They like to see. Be visual, don’t just talk. It might sound old fashioned but a whiteboard or even notes up on your screen consolidates the vocabulary or words and gives confidence to those who are struggling as well as being a focal point to aid concentration.
Use relatable examples and interests. We learn best when we’re interested. Most of your lesson is talking. Talk about your students’ interests be it anime, dragonball, Japanese places and food – but find out beforehand what they’re into. Don’t attempt a dynamic discussion about favourite romances with a group of middle-aged academics. Not all teens are into music and just because it’s a Japanese food doesn’t mean they like it. In other words, get to know our students.
Learn basic terms so you can communicate and answer questions with students who don’t speak so well. It also breaks up long sessions of English with an anchor of something familiar – like finding a Starbucks in the desert, it’ll help your students navigate the twists and turns of the world’s most ridiculous language.
Know that Japanese language follows the construct of subject-object-verb ie, Elliana the ball threw. When you understand this, you can help students construct their English better.
Help them find opportunities to practise. They live in Japan, they’re not exactly going to be able to converse on the street. Maybe find a tv show they like, send entertaining clips or interesting articles. Set small tasks however, because they’re probably very busy.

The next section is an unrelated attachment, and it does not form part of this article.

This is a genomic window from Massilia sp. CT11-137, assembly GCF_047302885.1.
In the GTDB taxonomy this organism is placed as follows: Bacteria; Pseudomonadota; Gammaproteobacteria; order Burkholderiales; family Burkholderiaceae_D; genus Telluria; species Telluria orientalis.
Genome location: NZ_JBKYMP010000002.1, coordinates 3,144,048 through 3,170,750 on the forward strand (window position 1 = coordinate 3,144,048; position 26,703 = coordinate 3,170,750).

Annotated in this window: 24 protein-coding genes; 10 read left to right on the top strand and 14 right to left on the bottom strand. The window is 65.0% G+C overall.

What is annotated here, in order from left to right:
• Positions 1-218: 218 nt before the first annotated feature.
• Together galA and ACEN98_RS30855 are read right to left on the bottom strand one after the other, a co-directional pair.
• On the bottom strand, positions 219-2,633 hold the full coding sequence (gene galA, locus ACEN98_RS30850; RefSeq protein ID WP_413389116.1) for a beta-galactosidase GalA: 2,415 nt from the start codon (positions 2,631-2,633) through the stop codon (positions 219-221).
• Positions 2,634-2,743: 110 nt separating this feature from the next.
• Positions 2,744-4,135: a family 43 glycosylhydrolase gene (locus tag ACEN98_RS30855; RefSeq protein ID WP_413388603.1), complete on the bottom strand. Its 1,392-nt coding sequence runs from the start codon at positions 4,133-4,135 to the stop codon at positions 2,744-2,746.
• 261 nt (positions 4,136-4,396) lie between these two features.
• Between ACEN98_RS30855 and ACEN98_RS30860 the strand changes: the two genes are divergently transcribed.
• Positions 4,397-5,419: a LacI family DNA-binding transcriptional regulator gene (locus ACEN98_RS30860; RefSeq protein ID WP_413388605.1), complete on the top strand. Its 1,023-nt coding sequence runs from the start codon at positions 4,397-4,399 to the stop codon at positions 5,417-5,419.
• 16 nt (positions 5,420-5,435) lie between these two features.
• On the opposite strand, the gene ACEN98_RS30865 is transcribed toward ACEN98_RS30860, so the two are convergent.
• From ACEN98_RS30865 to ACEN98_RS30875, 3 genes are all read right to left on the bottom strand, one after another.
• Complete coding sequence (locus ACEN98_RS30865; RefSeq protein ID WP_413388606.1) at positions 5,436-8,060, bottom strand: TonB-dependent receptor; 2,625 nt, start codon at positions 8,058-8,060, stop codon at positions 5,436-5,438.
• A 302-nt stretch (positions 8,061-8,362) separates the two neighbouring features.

Be aware of pronunciation difficulties – the letter “L” does not exist in their language, much like the French and the letter H.
Conversation is your best friend, start entertaining discussions rather than standard, how was your day. Play devil’s advocate, just remember to drive the conversation but don’t dominate it. Your students need to talk to learn, not listen.
Where to teach English online to Japanese Students
With a degree, without a degree, there’s an ESL (English as a Second Language) opportunity for everyone. Check out the following companies below. Make sure to check their requirements to ensure you meet them. Some of them work Japanese peak hours – fab for mothers, those who want a side job, night owls and vampires. If working late and early isn’t your chill, there are other companies that have English daytime hours so be sure to check them out.
- Cafe Talk
- Magic Ears
- English Everywhere
- E- communication
- Mainichi Eikaiwa
- English Hunt
- I-to-i – a job board where lots of ESL teaching opportunities are posted
- Cena Academy
- Sankei English
- Oh My Japan – promote yourself, find your own students, set your own rates and hours.
Eigo is the Japanese word for English btw, which explains why many of the company’s names are a variation of Eigo.
In short, it won’t take you more than about half an hour max to set yourself up and start your exciting foray into the world of teaching English online. The Japanese are excellent students. They’re looking for great teachers, how about you?
If you enjoyed this blog on how to teach english online to Japanese students you might also like to read about teaching English online without a degree.